Ashish Vaswani
#Spoiler Alert: This is only if you've watched Gravity, the latest space thriller that has taken the world by storm. For those who haven't, please go do yourselves a favour and watch it. NOW!

I would have missed watching Gravity like most other flicks, had it not been for a good friend* who egged me on to watch the trailer. One look, and I knew I had to catch it, first day, first show. I did. And boy! What a wise decision it was!

With Alfonso Cuarón,  Sandra Bullock and George Clooney, all coming together, the result was expected to be sensational. And though the world is going gaga over the concept, the technical innovations and the beautiful background score, I connected with the movie on a very emotional level. Especially after multiple interactions with a very creative bunch of friends who study mass media. Cuarón's references to life, rebirth and the underlying visual symbols that he's used to represent the same are simply mind numbing.

Note: The following observations are not mine. I have collected bits of trivia from various sources online and otherwise.

-The human gestation period is nine months long and is divided into three trimesters. The movie is 90 minutes long and features three major locations- the ISS, the Russian space station and the Chinese one.

-The explosion and the resulting debris represent the conception of a baby, with the Russian anti-satellite missile symbolising the sperm and the satellite itself being the egg. A little difficult to interpret, I know. But don't judge me!

-Sandra Bullock's character, Dr. Ryan Stone is shown to be dormant and laid back as long as she is referred to by her last name. However, the moment Clooney's character, Matt Kowalski starts addressing her by her first name, she gains a certain level of confidence in herself which pushes her to get over her past and do something more meaningful with her life.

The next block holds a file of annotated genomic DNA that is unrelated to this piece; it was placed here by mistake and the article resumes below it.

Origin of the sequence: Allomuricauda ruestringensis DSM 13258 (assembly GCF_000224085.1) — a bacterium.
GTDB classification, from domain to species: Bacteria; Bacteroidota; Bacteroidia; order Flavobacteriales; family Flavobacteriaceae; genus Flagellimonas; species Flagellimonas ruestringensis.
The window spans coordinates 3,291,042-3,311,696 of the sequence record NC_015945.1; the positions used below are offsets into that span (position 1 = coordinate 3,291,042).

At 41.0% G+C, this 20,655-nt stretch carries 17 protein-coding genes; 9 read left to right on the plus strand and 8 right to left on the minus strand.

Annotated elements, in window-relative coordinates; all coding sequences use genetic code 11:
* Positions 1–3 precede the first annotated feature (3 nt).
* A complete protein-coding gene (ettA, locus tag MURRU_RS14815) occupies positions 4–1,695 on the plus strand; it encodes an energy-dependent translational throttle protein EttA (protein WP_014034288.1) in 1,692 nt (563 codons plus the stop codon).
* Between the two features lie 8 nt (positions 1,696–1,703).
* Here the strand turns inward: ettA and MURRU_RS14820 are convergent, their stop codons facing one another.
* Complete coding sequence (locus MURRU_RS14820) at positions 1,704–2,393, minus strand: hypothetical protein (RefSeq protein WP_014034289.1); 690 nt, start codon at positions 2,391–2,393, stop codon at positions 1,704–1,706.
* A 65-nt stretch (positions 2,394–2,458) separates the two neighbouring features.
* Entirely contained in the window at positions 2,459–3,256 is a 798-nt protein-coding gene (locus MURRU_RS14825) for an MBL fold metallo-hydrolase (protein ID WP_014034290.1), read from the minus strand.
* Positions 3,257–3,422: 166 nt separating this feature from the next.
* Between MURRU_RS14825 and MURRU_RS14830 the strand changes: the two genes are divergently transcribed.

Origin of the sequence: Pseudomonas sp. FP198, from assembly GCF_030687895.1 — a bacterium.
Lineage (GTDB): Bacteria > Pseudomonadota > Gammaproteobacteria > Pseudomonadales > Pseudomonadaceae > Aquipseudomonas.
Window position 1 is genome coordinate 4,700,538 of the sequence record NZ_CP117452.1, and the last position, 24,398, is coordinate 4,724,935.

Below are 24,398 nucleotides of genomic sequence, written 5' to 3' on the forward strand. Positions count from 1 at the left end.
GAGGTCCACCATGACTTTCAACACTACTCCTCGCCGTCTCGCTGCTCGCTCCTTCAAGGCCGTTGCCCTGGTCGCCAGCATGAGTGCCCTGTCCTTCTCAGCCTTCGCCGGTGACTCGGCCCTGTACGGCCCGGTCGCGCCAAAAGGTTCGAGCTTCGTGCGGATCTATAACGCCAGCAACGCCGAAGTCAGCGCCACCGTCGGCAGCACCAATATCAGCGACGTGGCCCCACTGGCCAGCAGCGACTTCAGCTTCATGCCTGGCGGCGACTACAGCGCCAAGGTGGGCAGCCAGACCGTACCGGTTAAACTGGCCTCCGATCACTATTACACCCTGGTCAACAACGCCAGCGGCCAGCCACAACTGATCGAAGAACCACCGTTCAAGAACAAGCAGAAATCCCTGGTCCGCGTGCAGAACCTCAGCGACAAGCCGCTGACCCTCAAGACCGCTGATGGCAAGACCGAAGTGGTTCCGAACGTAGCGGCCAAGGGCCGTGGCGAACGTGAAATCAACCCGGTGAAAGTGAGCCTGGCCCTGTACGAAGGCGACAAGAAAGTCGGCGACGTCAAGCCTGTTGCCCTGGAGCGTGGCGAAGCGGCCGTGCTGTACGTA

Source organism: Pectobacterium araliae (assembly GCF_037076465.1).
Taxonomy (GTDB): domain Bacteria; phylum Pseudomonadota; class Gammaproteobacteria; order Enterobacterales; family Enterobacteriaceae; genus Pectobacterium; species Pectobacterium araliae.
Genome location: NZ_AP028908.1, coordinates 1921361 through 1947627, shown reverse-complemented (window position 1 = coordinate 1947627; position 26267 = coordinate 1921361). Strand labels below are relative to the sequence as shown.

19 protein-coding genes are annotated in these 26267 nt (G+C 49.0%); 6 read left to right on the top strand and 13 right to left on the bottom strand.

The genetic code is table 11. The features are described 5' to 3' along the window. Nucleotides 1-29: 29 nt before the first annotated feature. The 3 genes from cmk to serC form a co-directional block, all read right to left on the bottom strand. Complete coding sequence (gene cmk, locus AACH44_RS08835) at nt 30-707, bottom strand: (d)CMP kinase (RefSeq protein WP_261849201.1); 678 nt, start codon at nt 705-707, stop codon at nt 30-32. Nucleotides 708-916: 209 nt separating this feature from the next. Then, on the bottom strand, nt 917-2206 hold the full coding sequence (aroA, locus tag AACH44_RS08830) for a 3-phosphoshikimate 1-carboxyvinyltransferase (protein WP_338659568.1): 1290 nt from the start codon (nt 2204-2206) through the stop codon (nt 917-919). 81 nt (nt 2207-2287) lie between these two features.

-The foetus-like position that Dr. Stone is shown to be in, during one of the scenes, resembles an actual foetus, second trimester onward.

-There are references to abortion when Dr. Stone decides to give up and turn off the oxygen. At this time, it is her own belief (in the form of a self-conscience-inspired hallucination of Kowalski) in herself which helps her overcome the pessimism and chart her way back to life.

-On touchdown, water, earth, air, fire and wind are the first elements that Dr. Stone comes into contact with. Exactly the same elements that are believed to be responsible for the genesis and sustenance of all life.

-Though Bullock's character is shown to be atheistic, the first words that she mumbles are, "Thank you!" This could be a reference to her renewed belief in a higher power. Her first few steps resemble those that a baby takes when it first begins to walk.

Though there are some other spiritual connotations as well, who would've imagined that a movie about a disaster in outer space could have so many hidden messages? Hollywood and its sheer brilliance never cease to amaze me.

*Thank you, Tania! ;)